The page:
• Identifying loci that control trait variation in biparental and diverse populations.
  • Calculating genomic predictions and the consequences of genomic selection.
Labs & Seminars:

There is no lab for this course. Nonetheless, hands-on data analysis outside of class is key. Assignments will encourage data analysis skill development.

Course Assignments and Tests:

Assessment Details

Discussion (20%)
Class Participation is 20% of the final mark. Students are expected to actively participate in class learning. I may ask for students to present certain concepts to the class.

Assignments (50%)
Assignments are 50% of the mark. Three assignments will be given. For each assignment, students will be supplied with a data set and questions. Students are asked to analyze the data and write a report, in which they will follow the format Introduction, Materials and Methods, Results (including tables and Figures as appropriate), Discussion, and References. We will discuss the structure of assignments more as a class.

Quiz (30%)
Quizzes/ exercise completions will be 30% of the mark. Students will write short Quizzes that are open book and outside of class time. They are intended for students to practice data analysis and interpretation. Quizzes should be submitted via email. We will discuss assignment and quiz due dates in class. At least 20% of the course grade will be returned to students by the 40th class day, March 10.

Final examination:

There is no final examination scheduled for this course.

Course Resources:

Required Texts:


Recommended Texts:

Readings will be assigned. The following texts are good resources overall:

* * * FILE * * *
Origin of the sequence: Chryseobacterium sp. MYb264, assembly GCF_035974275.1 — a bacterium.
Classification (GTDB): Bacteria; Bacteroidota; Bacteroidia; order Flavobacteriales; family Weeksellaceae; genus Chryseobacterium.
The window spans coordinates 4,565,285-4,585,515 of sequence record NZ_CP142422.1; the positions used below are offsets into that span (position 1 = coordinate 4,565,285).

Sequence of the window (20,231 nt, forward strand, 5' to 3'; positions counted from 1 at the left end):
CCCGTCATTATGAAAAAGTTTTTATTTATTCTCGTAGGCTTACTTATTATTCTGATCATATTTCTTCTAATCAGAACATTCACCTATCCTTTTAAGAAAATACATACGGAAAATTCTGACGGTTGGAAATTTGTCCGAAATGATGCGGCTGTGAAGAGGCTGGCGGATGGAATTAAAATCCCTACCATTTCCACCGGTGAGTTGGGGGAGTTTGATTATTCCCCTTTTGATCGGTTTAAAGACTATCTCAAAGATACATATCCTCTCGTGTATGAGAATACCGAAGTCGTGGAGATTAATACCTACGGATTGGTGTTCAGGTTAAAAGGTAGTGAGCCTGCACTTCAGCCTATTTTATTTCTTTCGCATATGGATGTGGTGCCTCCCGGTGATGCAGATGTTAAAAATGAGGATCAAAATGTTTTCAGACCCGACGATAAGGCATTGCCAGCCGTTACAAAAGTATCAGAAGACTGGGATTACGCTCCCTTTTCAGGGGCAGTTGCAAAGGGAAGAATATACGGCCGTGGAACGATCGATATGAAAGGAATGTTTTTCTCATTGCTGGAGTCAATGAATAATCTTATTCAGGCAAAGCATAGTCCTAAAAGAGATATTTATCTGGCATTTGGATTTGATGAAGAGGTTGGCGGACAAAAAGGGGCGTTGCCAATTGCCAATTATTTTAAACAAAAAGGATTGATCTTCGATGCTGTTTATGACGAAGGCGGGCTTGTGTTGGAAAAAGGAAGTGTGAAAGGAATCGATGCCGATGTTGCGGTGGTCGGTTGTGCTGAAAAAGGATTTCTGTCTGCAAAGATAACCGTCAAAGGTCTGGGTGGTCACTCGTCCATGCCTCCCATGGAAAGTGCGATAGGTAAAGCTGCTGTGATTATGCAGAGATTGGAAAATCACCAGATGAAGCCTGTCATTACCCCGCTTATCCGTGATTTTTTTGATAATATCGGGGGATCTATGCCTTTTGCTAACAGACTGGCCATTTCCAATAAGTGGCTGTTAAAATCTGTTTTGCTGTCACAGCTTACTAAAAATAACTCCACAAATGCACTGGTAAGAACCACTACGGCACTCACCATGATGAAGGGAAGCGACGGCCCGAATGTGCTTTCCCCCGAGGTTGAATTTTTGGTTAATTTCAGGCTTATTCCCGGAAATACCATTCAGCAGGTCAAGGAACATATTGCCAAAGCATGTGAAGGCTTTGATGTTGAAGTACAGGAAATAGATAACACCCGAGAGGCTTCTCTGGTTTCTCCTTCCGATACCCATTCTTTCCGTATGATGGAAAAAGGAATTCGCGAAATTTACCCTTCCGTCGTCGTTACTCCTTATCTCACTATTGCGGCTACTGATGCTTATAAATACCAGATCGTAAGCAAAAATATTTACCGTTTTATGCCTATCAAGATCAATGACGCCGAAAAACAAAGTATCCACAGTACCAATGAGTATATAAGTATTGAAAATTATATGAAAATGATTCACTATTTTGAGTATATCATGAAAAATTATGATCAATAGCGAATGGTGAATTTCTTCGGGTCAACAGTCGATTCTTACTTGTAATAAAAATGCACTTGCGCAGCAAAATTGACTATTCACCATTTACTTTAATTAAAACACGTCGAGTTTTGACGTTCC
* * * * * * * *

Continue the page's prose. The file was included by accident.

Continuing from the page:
1. Bernardo, R. 2002. Breeding for quantitative traits in plants. Stemma Press, Woodbury, MN
  2. Falconer, D.S. and T.F.C. Mackay. 1996. Introduction to Quantitative Genetics. 4th edition Pearson Prantice Hall. Essex, England.
  3. Isik, F., Holland, J. and Maltecca, C., 2017. Genetic data analysis for plant and animal breeding(Vol. 400). Cham, Switzerland: Springer International Publishing. Wickham, H. and G. Grolemund. 2017. R for Data Science. Oreilly Inc. Sebastopol, California.

An introductory statistics book that uses R such as Statistics: An Introduction Using R, Crawley, M. Wiley. West Sussex, England.

Other Resources:


Field Trips:


Additional Costs:


Course Policies:

Grading Policies:

Students helping others is strongly encouraged. Nonetheless, each person must write their own code and report. Copying the work of others is academic dishonesty.

Course Policy on Group Work:


Course Policy regarding use of electronic devices and recording of lectures:

Electronic recording of classes is expressly forbidden without consent of the instructor.  When recordings are permitted they are solely for the use of the authorized student and may not be reproduced, or transmitted to others, without the express written consent of the instructor.

Other Course Information:

University Policies

Academic Consideration

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The Academic Misconduct Policy is detailed in the University Calenders: